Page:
The Australian Government has finally caught up with the rest of the world and is paying Gen Z influencers to sample the land down under. But how much dosh is it spinning to make this happen?
Tourism Australia, the government organisation responsible for bringing tourist dollars into our economy, reportedly spent a total of $90,000 hosting three influencers for a month.
Not gonna lie, that’s cheap as chips.
The influencers were Chris Olsen, an American who has 13.9 million followers across all platforms, Maddie Grace Jepson (1.7 million), and trainspotter Francis Bourgeois (5.3 million).
The trio received a split of the cash covering flights, accom and activities according to the Sydney Morning Herald.
Since arriving for the TikTok awards earlier in the month (a separate venture), the three influencers have published varying amounts of content.
24-year-old Jepson has gone on an absolute tear dishing out TikToks showing Sydney’s majestic bin chickens and the Gold Coast’s Rainbow Bay.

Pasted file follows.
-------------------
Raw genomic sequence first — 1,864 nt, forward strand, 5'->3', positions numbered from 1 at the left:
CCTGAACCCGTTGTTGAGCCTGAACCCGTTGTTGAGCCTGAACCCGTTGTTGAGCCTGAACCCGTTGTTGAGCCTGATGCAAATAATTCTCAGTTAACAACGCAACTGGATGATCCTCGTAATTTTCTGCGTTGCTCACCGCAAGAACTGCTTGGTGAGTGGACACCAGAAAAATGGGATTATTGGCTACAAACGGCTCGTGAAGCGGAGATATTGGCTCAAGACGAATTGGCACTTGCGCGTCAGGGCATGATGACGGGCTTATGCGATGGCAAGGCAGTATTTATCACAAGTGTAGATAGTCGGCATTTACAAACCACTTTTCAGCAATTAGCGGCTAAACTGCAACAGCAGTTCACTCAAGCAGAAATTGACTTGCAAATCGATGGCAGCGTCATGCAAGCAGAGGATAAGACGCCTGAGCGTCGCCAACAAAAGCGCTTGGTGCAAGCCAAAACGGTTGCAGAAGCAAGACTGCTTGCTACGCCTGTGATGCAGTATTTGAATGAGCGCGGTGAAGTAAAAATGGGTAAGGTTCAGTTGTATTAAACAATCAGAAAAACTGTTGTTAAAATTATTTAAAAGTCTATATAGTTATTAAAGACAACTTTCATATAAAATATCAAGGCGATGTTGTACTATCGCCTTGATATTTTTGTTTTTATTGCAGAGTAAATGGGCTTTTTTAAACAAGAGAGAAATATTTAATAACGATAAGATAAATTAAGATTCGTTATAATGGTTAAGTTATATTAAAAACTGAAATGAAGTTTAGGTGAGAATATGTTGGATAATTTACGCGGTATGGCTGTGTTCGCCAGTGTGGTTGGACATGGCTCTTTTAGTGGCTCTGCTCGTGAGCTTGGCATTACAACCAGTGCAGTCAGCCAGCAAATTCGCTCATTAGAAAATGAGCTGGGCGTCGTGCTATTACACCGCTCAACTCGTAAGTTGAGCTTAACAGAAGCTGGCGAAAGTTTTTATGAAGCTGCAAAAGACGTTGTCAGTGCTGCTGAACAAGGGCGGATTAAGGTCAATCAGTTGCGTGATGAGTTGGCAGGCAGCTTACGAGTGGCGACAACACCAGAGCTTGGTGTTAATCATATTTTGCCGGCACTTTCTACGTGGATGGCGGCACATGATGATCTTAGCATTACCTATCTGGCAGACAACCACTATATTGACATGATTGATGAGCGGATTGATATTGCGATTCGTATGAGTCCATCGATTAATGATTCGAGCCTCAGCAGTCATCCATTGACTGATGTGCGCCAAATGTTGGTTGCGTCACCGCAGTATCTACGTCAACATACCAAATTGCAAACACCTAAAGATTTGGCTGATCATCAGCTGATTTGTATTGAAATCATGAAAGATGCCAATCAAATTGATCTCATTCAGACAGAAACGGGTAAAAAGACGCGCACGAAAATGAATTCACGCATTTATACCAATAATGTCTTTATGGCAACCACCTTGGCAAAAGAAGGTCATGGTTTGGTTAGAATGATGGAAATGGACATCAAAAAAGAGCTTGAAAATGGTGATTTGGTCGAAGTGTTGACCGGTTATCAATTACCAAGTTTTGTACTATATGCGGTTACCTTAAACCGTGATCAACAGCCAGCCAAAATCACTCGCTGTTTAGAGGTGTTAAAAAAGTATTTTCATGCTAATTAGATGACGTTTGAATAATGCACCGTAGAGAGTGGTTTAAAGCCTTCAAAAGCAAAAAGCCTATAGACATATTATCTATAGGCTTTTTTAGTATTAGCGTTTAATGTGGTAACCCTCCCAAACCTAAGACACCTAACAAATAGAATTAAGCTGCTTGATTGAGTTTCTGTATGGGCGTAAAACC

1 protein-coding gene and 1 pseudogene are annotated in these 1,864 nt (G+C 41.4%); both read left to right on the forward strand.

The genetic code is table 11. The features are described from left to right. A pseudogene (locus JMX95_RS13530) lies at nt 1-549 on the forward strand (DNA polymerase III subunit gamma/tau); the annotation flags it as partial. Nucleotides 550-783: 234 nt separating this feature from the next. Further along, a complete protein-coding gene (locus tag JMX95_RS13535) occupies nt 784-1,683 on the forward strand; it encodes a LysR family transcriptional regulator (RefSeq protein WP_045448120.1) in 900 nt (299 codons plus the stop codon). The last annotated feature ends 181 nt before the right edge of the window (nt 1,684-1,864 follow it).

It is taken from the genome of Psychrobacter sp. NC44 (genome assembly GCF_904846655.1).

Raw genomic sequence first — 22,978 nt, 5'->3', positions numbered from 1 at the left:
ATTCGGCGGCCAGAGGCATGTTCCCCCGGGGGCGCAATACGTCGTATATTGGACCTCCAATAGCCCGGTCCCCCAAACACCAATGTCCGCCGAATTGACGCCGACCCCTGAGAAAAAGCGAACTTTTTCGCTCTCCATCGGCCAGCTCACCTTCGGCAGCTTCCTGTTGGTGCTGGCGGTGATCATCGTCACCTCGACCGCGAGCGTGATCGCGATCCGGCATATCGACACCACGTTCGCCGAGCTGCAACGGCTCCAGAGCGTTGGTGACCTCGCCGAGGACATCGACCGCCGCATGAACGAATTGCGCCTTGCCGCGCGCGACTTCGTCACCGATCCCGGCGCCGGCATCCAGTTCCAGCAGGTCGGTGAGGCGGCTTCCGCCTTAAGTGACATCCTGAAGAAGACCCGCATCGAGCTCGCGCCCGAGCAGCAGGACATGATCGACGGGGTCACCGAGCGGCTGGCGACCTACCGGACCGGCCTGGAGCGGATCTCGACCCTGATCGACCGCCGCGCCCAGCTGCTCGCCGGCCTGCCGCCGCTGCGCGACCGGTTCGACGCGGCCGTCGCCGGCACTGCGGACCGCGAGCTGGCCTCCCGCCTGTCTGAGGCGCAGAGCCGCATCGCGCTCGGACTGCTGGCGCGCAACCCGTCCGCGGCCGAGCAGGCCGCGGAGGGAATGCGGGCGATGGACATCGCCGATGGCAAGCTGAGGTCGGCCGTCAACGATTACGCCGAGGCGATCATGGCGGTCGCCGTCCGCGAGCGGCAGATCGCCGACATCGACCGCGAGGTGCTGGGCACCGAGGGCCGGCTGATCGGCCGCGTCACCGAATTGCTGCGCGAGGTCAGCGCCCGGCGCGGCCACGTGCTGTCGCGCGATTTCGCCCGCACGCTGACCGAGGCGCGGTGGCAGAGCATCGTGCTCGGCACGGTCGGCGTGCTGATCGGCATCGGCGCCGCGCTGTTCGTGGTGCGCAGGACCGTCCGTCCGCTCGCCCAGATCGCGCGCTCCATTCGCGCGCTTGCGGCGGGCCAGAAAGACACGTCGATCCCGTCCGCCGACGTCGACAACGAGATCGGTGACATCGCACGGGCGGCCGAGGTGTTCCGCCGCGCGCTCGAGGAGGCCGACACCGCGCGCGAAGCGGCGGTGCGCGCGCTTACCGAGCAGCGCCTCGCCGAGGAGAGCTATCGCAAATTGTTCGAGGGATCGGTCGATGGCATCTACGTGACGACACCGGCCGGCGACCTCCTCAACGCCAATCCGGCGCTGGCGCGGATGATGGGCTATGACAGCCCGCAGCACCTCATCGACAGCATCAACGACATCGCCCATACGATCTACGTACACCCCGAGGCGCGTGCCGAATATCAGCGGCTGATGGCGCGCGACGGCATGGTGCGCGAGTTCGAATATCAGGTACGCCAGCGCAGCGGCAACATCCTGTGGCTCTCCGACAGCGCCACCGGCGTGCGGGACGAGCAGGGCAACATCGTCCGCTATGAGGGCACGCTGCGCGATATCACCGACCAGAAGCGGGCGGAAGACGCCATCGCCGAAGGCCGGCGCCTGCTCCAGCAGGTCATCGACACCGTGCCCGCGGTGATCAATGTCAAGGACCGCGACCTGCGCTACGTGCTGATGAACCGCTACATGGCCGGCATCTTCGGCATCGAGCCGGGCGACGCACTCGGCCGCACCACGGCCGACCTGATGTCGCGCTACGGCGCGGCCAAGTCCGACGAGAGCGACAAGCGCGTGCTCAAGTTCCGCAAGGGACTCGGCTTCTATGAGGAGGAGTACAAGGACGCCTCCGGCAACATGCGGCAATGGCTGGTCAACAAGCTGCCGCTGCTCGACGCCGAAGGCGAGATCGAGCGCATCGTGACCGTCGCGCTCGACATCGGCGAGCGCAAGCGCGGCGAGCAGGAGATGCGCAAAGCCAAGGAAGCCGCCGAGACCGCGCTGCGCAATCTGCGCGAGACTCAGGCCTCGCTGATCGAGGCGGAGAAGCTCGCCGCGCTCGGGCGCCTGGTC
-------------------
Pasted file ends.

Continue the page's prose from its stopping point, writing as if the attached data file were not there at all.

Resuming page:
These two videos of Jepson in Australia (the influencer has uploaded many others) have a combined view count of just under 700,000 on TikTok alone.
Olsen made his paid holiday seem super unplanned, telling followers he was “going wherever this filter lands on”.
That particular TikTok currently sits at just over 22 million views. A whopping big number.
He then not-so-spontaneously hopped on a seaplane in Sydney but did make sure to show off the scenery while on board.
Due to the variation in upload quantity between the influencers, it doesn’t appear there was an agreement drawn up between Tourism Australia and the three influencers to put out a certain number of posts.
Judging purely by cumulative view count, this was $90,000 well spent.
The content’s authenticity was high, and the production value was moderate/low. My Gen Z brain felt at home watching it.
One thing’s for sure though, this campaign has been miles better than the disastrous 2006 effort titled, “Where the bloody hell are you?”.
The one that former PM Scott Morrison oversaw?
That cost $180 million?
Yeah, that one.